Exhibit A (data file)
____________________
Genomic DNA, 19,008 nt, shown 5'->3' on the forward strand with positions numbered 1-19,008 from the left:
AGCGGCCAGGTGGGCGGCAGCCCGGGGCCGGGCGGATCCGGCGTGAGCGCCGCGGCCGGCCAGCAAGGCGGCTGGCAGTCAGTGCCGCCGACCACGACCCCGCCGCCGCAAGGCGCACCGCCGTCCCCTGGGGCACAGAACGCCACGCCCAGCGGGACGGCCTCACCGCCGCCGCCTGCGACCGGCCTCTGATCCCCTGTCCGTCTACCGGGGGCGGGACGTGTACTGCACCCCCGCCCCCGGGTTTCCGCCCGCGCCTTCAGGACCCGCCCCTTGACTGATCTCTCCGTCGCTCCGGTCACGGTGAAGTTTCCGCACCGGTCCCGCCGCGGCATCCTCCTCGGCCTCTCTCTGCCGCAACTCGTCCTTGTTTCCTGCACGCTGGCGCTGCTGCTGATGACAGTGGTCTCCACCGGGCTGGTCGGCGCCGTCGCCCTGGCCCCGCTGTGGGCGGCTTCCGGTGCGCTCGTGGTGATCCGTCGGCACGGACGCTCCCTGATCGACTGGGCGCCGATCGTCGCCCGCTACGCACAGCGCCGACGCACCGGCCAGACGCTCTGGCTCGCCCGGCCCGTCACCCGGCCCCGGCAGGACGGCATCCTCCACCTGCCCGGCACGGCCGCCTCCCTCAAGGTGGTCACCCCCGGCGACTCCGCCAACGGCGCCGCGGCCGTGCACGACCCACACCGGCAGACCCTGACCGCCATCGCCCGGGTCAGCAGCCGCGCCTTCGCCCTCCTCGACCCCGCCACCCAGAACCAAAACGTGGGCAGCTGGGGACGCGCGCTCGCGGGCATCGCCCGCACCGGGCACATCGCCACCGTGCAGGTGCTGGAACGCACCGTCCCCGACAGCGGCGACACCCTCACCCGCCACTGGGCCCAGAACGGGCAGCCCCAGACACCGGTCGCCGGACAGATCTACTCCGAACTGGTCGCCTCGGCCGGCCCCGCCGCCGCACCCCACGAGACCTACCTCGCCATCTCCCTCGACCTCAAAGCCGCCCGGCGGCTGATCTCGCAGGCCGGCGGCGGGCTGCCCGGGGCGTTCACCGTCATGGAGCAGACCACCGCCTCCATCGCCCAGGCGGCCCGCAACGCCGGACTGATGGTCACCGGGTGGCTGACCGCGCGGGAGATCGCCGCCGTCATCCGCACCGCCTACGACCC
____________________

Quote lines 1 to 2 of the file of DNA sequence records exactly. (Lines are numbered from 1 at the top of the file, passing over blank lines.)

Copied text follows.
Genomic DNA, 19,008 nt, shown 5'->3' on the forward strand with positions numbered 1-19,008 from the left:
AGCGGCCAGGTGGGCGGCAGCCCGGGGCCGGGCGGATCCGGCGTGAGCGCCGCGGCCGGCCAGCAAGGCGGCTGGCAGTCAGTGCCGCCGACCACGACCCCGCCGCCGCAAGGCGCACCGCCGTCCCCTGGGGCACAGAACGCCACGCCCAGCGGGACGGCCTCACCGCCGCCGCCTGCGACCGGCCTCTGATCCCCTGTCCGTCTACCGGGGGCGGGACGTGTACTGCACCCCCGCCCCCGGGTTTCCGCCCGCGCCTTCAGGACCCGCCCCTTGACTGATCTCTCCGTCGCTCCGGTCACGGTGAAGTTTCCGCACCGGTCCCGCCGCGGCATCCTCCTCGGCCTCTCTCTGCCGCAACTCGTCCTTGTTTCCTGCACGCTGGCGCTGCTGCTGATGACAGTGGTCTCCACCGGGCTGGTCGGCGCCGTCGCCCTGGCCCCGCTGTGGGCGGCTTCCGGTGCGCTCGTGGTGATCCGTCGGCACGGACGCTCCCTGATCGACTGGGCGCCGATCGTCGCCCGCTACGCACAGCGCCGACGCACCGGCCAGACGCTCTGGCTCGCCCGGCCCGTCACCCGGCCCCGGCAGGACGGCATCCTCCACCTGCCCGGCACGGCCGCCTCCCTCAAGGTGGTCACCCCCGGCGACTCCGCCAACGGCGCCGCGGCCGTGCACGACCCACACCGGCAGACCCTGACCGCCATCGCCCGGGTCAGCAGCCGCGCCTTCGCCCTCCTCGACCCCGCCACCCAGAACCAAAACGTGGGCAGCTGGGGACGCGCGCTCGCGGGCATCGCCCGCACCGGGCACATCGCCACCGTGCAGGTGCTGGAACGCACCGTCCCCGACAGCGGCGACACCCTCACCCGCCACTGGGCCCAGAACGGGCAGCCCCAGACACCGGTCGCCGGACAGATCTACTCCGAACTGGTCGCCTCGGCCGGCCCCGCCGCCGCACCCCACGAGACCTACCTCGCCATCTCCCTCGACCTCAAAGCCGCCCGGCGGCTGATCTCGCAGGCCGGCGGCGGGCTGCCCGGGGCGTTCACCGTCATGGAGCAGACCACCGCCTCCATCGCCCAGGCGGCCCGCAACGCCGGACTGATGGTCACCGGGTGGCTGACCGCGCGGGAGATCGCCGCCGTCATCCGCACCGCCTACGACCC